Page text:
‘Star Wars Battlefront 2’ Could Now Face Legal Trouble for Their ‘Predatory’ Loot Boxes

EA’s Star Wars Battlefront II will go down in video game history as the final straw that led to one Asian American politician taking a stand against microtransactions and loot boxes, the type of in-game monetization typically found in free-to-play mobile gaming but now applied even on  some AAA paid titles.

Despite being full-priced, the game, developed by DICE and published by Electronic Arts, adopted a microtransaction system that asked players to invest extra time or money to unlock major playable heroes.

Criticised as being predatory when implemented in full-priced games, such system is regulated under gambling law in China, Japan, Australia, and the Isle of Man and now is being investigated by the gambling regulators of several more countries. In the United States, however, the practice has been overlooked outside the gaming industry and has become a trend in games published in recent years.

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Hawaii state representative Chris Lee, a gamer himself, has condemned the use of loot boxes in a video titled “Highlights of the EA predatory behavior announcement”, Gamespot reports. He further announced that he was taking action in order to “ensure future protections for kids, youth, and everyone [else].”

“This game is a Star Wars-themed online casino designed to lure kids into spending money. It’s a trap,” he was quoted as saying. “This is something we need to address to ensure that particularly kids who are underage, who are not psychologically and emotionally mature enough to gamble–which is why gambling is prohibited under [the age of] 21–are protected from being trapped into these cycles which have compelled many folks to spend thousands of dollars in gaming fees online.”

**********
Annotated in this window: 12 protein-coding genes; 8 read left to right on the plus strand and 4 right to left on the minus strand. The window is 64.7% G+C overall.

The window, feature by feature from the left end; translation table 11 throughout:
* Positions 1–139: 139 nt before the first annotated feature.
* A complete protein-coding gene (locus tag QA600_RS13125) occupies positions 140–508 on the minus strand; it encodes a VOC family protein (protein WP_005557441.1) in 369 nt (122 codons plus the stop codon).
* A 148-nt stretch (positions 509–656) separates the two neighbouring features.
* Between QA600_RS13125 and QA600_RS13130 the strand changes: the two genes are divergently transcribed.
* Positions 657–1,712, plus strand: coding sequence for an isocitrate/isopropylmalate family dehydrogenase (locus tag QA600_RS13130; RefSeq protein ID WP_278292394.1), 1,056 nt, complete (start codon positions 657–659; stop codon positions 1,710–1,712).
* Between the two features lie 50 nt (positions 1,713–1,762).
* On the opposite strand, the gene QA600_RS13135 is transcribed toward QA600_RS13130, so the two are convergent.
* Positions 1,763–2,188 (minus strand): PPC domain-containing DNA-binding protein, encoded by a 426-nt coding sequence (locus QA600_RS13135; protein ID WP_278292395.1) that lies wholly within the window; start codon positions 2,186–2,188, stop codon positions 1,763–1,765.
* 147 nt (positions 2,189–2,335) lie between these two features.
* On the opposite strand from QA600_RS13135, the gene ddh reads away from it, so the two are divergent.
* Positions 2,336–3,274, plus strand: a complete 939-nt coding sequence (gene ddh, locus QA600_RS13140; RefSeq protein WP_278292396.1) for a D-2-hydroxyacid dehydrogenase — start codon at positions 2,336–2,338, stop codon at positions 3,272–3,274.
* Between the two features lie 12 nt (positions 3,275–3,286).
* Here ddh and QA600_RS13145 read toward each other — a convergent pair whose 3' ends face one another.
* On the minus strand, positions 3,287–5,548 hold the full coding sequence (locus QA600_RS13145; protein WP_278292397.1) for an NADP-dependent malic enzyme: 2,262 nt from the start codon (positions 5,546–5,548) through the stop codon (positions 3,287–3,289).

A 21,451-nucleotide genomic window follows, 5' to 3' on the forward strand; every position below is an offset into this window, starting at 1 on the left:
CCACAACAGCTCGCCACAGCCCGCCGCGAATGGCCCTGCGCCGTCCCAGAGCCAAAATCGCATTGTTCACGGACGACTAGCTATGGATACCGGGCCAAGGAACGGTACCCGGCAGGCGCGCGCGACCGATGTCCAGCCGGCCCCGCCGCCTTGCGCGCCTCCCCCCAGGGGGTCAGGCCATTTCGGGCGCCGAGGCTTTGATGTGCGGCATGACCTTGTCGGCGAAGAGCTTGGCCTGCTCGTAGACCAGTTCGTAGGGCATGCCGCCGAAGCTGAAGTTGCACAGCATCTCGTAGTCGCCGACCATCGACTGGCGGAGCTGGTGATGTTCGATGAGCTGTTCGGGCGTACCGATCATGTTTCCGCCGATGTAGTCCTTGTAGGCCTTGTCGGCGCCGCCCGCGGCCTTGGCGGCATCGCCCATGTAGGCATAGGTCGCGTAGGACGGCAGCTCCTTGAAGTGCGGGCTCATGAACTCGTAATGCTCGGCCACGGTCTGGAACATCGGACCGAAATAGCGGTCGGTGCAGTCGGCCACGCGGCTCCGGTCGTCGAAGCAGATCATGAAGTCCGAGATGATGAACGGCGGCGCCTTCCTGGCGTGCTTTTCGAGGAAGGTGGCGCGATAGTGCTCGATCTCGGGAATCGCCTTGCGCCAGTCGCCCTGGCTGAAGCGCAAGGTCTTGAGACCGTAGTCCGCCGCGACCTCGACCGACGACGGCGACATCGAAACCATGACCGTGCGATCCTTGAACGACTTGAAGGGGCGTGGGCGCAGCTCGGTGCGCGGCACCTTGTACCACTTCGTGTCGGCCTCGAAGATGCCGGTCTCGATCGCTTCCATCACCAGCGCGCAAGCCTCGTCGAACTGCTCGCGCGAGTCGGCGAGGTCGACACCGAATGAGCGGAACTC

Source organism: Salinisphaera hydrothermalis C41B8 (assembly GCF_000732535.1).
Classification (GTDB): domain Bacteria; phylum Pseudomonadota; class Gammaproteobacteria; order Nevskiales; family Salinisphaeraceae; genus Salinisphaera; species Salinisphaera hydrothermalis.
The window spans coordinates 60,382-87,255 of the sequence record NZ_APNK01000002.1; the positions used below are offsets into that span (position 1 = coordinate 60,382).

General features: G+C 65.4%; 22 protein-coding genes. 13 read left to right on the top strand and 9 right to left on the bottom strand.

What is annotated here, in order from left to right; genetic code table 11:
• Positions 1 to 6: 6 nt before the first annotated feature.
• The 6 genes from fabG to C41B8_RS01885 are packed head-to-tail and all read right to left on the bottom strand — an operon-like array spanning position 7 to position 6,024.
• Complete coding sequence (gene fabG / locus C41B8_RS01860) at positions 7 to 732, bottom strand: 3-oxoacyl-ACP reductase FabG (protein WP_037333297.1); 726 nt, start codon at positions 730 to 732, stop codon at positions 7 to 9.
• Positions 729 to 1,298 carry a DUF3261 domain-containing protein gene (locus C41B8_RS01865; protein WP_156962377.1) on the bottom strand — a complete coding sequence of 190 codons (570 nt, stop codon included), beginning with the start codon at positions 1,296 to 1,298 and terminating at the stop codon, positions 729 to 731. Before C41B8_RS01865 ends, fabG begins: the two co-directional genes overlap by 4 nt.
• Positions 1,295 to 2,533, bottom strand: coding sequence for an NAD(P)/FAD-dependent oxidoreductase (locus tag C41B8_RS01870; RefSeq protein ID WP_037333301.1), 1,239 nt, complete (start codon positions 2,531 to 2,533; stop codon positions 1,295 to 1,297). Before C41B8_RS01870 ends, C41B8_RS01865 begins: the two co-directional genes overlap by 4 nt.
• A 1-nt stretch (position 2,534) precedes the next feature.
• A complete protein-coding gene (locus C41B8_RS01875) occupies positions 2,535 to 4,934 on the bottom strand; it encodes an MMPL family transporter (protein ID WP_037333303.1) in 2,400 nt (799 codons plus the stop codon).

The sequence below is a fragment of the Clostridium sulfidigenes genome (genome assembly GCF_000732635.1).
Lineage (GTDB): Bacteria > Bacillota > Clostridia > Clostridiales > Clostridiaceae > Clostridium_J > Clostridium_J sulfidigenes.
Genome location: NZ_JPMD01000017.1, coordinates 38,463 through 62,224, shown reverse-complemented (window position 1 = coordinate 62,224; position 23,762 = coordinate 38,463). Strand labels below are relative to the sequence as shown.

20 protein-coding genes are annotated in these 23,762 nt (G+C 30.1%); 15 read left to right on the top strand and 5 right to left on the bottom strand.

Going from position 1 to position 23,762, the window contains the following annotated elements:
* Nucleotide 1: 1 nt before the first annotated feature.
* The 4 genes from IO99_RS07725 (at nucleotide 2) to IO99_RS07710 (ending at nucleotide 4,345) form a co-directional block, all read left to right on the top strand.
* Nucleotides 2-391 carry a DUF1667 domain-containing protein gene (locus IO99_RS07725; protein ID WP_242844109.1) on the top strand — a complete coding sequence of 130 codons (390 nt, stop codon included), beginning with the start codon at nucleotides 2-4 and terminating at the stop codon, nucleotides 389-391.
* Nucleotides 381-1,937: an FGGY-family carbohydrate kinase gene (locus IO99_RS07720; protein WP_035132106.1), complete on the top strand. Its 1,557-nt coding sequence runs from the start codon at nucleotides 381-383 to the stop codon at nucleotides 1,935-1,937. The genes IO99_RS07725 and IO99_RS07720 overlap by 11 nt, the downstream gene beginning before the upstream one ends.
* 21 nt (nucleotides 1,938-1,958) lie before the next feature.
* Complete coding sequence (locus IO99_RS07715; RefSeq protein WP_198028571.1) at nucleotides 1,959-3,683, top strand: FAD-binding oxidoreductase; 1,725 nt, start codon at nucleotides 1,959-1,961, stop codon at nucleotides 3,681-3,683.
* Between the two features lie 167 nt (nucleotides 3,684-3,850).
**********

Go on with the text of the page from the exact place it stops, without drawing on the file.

Lee said that legislation that could change the way games with loot boxes are sold is being looked at in Hawaii and other U.S. states.

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“We’re looking at legislation this coming year which could prohibit the sale of these games to folks who are underage in order to protect these families, as well as prohibiting different kinds of mechanisms in those games. We’ve been talking with several other states as well [and] legislators there are looking at the same thing. I think this is an appropriate time to make sure these issues are addressed before this becomes the norm for every new game.”

When Lee’s press conference was shared on Reddit, the politician later responded to users’ comments and encouraged the netizens to support the effort by “calling and emailing your own state legislators and asking them to act.”

He further noted that: “These kinds of loot boxes and microtransactions are explicitly designed to prey upon and exploit human psychology in the same way casino games are so designed. This is especially true for young adults who child psychologists and other experts explain are particularly vulnerable. These exploitive mechanisms and the deceptive marketing promoting them have no place in games being marketed to minors, and perhaps no place in games at all.”

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The widespread backlash Battlefront II received from gamers resulted in the temporary removal of its microtransaction system prior to its release on major gaming platforms on November 17. Developers, however, have indicated that it is coming back at a later date.

Disney, which owns the Star Wars franchise, was reportedly irked with the backlash the game received, especially since the release of “Star Wars: The Last Jedi” is just around the corner.

Feature image via Youtube/Chris Lee

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